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Huge support for extra climate change measures

Embargoed until 6am
Monday May 4, 2009

Media Release

New Zealanders give MPs huge support for extra climate change measures

New Zealanders overwhelmingly support a range of policies to manage climate change in addition to the emissions trading scheme (ETS).

These policies would help cut emissions - and deliver other cost savings, health and quality of life benefits.

Details of majority public support for 17 of 19 policy options to help cut emissions while stimulating investment and the economy will be presented this afternoon to MPs reviewing the ETS.

One of the committee's terms of reference asks it to look at adapting to or mitigating the impact of climate change.

Results of the biggest recent survey of New Zealanders' attitudes to climate change, released today, show massive support for new policy initiatives, many of which have already been implemented overseas.

Ranked most popular, in the ShapeNZ survey of 2,851 New Zealanders are:

• More incentives for households to improve energy efficiency, 87% support/ 2% oppose
• Incentives for businesses developing renewable energy projects (like wind, solar, wave, geothermal, hydro power) 82%/ 2%
• Lower vehicle registration fees for fuel efficient and low-emission vehicles, 80%/ 6%
• A cash incentive to encourage replacement of energy inefficient home appliances with energy efficient ones, 78%/ 8%
• Financial incentives to purchase fuel efficient, low emission vehicles 75%/ 8%
• Incentives for landowners to plant more carbon sink forests, 74%/ 4%
• New Government investment funds to help quickly commercialise new lower-emission technology invented in New Zealand ( e.g. biofuel made from industrial process emissions, biofuel made from algae; bio fuel made from wood waste and woody residues), 74%/ 3%
• Lower road user charges for diesel vehicles using lower-emission bio fuels, 73%/ 8%
• A Government information programme to advise businesses and households about climate change policies and ways to help manage it, 71%/ 7%
• Increasing goods transportation by rail and coastal shipping, 71%/ 4%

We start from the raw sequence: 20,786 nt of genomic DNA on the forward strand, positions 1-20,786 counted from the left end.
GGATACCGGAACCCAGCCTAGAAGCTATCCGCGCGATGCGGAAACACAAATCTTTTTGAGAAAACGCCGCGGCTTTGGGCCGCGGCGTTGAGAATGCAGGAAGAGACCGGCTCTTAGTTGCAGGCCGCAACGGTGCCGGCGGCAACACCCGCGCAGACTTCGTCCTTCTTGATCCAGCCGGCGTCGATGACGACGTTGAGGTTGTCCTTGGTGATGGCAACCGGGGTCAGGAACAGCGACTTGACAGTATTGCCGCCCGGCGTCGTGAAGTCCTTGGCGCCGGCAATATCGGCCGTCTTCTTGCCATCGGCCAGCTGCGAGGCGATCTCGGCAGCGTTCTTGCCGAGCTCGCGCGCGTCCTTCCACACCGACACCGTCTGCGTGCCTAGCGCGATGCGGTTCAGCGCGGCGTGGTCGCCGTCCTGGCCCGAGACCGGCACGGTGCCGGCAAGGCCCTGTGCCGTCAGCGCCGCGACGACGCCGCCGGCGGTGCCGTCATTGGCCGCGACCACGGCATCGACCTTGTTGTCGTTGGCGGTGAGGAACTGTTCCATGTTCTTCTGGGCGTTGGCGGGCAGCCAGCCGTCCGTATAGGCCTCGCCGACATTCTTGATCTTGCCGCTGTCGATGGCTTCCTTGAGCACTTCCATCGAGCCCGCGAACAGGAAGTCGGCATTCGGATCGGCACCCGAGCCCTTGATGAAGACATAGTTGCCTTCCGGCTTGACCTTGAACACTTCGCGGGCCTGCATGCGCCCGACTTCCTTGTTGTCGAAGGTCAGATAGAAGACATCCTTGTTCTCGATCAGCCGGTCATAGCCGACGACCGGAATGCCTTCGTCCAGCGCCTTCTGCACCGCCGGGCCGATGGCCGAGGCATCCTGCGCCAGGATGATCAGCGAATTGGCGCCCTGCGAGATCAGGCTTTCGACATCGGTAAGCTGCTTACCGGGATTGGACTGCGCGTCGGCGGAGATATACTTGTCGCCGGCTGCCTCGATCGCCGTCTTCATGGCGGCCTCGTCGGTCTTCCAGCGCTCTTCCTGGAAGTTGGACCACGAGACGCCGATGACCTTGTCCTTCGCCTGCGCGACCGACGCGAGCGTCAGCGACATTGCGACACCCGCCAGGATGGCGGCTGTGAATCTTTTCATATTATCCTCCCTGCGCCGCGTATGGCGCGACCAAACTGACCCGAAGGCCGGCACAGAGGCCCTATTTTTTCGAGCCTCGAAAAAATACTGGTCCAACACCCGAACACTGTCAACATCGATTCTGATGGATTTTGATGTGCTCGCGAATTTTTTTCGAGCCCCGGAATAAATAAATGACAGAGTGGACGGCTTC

• Increased spending on research to produce technology to help reduce emissions, 70%/ 5%
• Subsidies for farmers to use fertilisers which inhibit the release of nitrogen, lowering emissions and improving water quality, 67%/ 8%
• Assistance to sell New Zealand emissions reduction technology to other countries, 66%/ 5%
• Replacing road user tax with a lower vehicle licensing levy for light diesel vehicles, including cars, 65%/ 7%
• Allowing forest owners to cut their trees and replant substitute carbon-sink forests on other marginal land without incurring any emissions penalty, 63%/ 6%
• Higher road user charges for vehicles which are not fuel and emissions efficient, 54%/ 18%
• Higher road user charges for diesel vehicles which do not use lower-emission bio fuels, 53%/ 19%

Even the mandatory phase out of inefficient light bulbs, dropped as a policy by the new National-led Government, enjoys more support than opposition (45% for, 27% against), while the mandatory phase out of all high emission heavy vehicles 10 years or older (a policy adopted in Mexico) has 44% support while 21% oppose.

The weighted survey, commissioned by the New Zealand Business Council for Sustainable Development, has a maximum margin of error of + or - 1.8%.

The Business Council says it is estimated the Government will make at least $1.6 billion a year from selling emission credits after 2012 and this revenue should be recycled into policies which drive investment, job growth, energy efficiency, boost new technology exports, and clean tech development. At the same time they deliver better health and quality-of-life benefits at home - while helping manage climate change, which nearly eight out of every 10 New Zealanders believe is a problem.

In an oral submission to the ETS review committee this afternoon, the Business Council will assert the lack of ETS policy certainty - 15 years after formally committing to control emissions at 1990 levels - is causing "investment blight" and stalling hundreds of millions in investments.

"Our research shows the country is for getting on with the ETS, and backing it up with a range of exciting policies which will help the economy grow while also securing our quality of life," Business Council Chief Executive Peter Neilson says. "The message couldn't be stronger and we hope the Government seizes some of these and other opportunities to supercharge the impact of the ETS in the next few years."

The full report on "New Zealanders' attitudes to climate change" is available at www.nzbcsd.org.nz


ENDS

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